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From “Dear Mama” to “Daughters,” the topic of parenting has brought Hip-Hop some of it’s most poignant work. We remember Beanie Sigel unleashing a tidal wave of frustration on “Where Have You Been.” We also remember Kanye kneeling down onstage, barely able to perform “Hey Mama” after his mother died. Hell, we remember half of Eminem’s catalog. How many of these artists have broached the topic without relying on words though?

Bay Area Producer Cole James Cash did just that with his latest instrumental LP, A Letter To My Son. The wildly inventive Cash is the father of a five-year-old son, who the eight-track project is entirely dedicated to. With titles such as “Be Your Own Man” and “Love Your Woman As You Love Yourself,” every song on the album is a life lesson the producer wants to impart upon his son—and by proxy any misguided males who happen to listen. Each track (except the finale) begins with Cash briefly speaking to his son, then allowing his atmospheric soundscape to convey the rest of his emotions.

A producer and DJ, Cash says the sonic DNA of the album is, “a combination of me playing the keyboard and having a ton of obscure drum and bass, house and techno records.” The album was crafted in August 2014, right after Cash had left a rehab center for a prescription pill addiction. During that period, Cash was traveling between Texas and LA, creating his lauded BBW: A Pornographic Opera project.

“Somebody introduced me to [singer] Kali Uchi, and [producer] XXYYXX,“ Cash recalls. “They were playing their music, and it was very dreamlike. I thought about it: my roots are in house music. Why don’t I do something that has an electronic feel to it?”

Shortly thereafter, Cash received thematic inspiration for the project when Mike Brown was murdered by Ferguson, Missouri police officer Darren Wilson. Along with the murder of Eric Garner, Brown’s unwarranted killing instilled an anger in Cash. “I don’t see how any Black man couldn’t be hurt over that. Mike Brown is somebody’s child and look what happened [to him],” Cash says.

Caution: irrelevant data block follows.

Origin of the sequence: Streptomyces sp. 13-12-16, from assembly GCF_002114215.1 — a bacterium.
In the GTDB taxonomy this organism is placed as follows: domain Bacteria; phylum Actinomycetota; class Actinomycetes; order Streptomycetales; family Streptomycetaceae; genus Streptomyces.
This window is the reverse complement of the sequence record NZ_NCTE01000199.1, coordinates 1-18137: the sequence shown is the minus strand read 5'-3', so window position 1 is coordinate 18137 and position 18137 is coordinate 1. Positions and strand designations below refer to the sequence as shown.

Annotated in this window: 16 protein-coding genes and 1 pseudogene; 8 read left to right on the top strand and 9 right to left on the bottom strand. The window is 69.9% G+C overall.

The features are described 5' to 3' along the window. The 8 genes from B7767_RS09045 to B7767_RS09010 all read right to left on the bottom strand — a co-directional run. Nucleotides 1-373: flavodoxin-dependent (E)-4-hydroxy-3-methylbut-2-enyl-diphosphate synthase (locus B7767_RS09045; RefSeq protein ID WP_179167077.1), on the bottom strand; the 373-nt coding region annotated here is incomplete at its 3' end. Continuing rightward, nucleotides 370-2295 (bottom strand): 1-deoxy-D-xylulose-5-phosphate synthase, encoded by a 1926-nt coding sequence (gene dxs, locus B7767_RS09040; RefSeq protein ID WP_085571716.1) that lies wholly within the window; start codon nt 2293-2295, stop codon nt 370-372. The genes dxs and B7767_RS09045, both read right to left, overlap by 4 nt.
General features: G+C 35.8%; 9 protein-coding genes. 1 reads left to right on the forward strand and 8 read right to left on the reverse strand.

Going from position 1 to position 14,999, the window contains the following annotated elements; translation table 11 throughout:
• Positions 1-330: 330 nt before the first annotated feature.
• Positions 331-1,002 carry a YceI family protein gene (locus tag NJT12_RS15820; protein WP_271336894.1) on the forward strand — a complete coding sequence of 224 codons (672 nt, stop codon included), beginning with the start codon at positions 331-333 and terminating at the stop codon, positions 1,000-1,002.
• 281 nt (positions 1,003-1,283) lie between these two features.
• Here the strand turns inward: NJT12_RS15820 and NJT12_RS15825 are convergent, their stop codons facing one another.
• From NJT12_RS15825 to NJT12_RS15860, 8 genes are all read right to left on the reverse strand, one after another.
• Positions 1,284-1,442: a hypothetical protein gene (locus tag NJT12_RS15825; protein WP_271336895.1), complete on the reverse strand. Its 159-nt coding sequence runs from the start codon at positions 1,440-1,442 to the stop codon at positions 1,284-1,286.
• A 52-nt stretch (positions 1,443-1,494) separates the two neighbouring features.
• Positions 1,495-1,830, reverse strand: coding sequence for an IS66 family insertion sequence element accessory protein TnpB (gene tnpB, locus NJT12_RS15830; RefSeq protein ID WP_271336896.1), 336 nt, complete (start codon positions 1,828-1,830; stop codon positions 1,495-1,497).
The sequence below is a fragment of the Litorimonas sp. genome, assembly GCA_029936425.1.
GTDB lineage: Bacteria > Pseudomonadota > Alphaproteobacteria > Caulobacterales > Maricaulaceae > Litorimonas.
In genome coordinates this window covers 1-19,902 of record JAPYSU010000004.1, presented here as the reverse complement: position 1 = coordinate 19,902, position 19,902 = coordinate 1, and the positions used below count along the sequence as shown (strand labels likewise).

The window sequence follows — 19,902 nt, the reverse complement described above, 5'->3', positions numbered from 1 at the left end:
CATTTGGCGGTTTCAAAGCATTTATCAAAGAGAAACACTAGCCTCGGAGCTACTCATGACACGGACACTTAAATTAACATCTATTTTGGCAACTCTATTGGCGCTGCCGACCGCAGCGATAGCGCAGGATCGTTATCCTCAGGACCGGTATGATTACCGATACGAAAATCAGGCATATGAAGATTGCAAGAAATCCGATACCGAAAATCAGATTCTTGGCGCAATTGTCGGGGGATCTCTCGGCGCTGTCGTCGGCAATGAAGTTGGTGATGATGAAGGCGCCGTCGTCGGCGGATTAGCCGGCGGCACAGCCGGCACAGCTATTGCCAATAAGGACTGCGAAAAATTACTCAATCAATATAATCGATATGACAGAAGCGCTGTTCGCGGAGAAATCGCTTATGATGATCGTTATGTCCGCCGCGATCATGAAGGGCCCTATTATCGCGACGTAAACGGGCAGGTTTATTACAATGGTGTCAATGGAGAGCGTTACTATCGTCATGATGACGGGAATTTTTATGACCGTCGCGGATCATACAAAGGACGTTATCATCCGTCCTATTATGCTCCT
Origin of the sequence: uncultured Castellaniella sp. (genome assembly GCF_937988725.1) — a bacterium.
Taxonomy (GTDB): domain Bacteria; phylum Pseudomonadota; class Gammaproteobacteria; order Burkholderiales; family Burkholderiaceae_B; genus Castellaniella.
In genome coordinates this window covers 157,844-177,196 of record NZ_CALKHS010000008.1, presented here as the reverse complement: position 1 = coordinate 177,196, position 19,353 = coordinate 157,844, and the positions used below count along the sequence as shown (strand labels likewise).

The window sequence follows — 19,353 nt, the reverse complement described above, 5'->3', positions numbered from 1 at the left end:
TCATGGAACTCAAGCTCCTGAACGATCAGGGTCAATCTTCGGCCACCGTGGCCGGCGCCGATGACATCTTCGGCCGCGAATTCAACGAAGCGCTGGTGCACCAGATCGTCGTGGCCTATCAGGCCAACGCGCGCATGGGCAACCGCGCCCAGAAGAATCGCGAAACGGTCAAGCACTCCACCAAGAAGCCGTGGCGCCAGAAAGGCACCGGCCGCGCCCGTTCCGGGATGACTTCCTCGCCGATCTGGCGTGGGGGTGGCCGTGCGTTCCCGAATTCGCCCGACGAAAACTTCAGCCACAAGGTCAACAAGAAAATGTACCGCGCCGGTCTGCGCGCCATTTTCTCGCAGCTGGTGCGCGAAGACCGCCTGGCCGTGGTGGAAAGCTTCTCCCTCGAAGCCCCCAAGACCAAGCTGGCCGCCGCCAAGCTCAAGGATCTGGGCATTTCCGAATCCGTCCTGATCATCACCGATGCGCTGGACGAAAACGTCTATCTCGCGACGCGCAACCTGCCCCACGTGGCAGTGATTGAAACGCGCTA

Cash subsequently created “Hands Up,” a powerful commentary on police brutality with Texas Rap duo Crew54. “We were all frustrated, because no matter what happened with Mike Brown he didn’t deserve to be shot,” Cash laments. “How is it that Mike Brown is dead but Dylann Roof–who shot up a church–is in prison?

Though “Hands Up,” is the final track of the project, it was the first completed. Cash crafted the rest of A Letter To My Son within one week. Like his previous works, Cash’s compositions told the full story. The melodies that could have been crooned by a singer were crafted from his keyboard. Sentiments that other artists may have fused into introspective bars were spoken through evocative vocal chops—such as on “November 1st 2010” and “If You Fall I Will Pick You Back Up.”

“I can’t rap,” Cash says.“All my emotions are expressed through a nonverbal or abstract sense of musicality. Its easy for me. I think about how I want it, and the emotions that I’m feeling, and I try to convey them as best as i can. [Listeners can] listen to the melody, listen to the syncopation, and it’ll tell you everything that I’m trying to draw in emotionally.”

On A Letter To My Son, Cash wanted to convey unconditional love to his child. “I’m telling my son no matter what happens , this is how I feel about you. This is how much I love you.” Cash was in part inspired by not hearing similar sentiment from his biological father, but he has no hard feelings:

“My grandmother died when [my dad] was seven years old. My dad grew up taking ass whoopings from my grandfather and they really dislike each other. My dad never learned how to love. How could he ever truly love me, if he got nothing but hate from his father and didn’t grow up with a sympathetic mother figure to counteract that?”

Unfortunately, derivatives of that cycle are all-too common in the Black and Brown community. According to the National KIDS COUNT Data Center, 67% of Black children and 42% of Hispanic or Latino children are raised in single-parent homes.

“A lot of these niggas didn’t have dads so they get used to the idea of not having one. Sometimes, with their own kids they learn the same neglect that they got from their father. You learn from your parents whether they’re there or not.”

A Letter To my Son has many lessons from which Cash’s son can learn from, but for now he’s content to let him be a kid. “I don’t force [my music] on him, he likes little Nickelodeon and pop songs. Right now, he’s just a little five-year-old kid trying to do the Nae Nae.”

So when does Cash plan to let his son hear the project?

“I want him to discover it. I get posters made of all my album covers. [Eventually], he’s gonna ask, what is that? He wont have to look far.”

Find Cole James Cash on Twitter: @ColeJamesCash and Bandcamp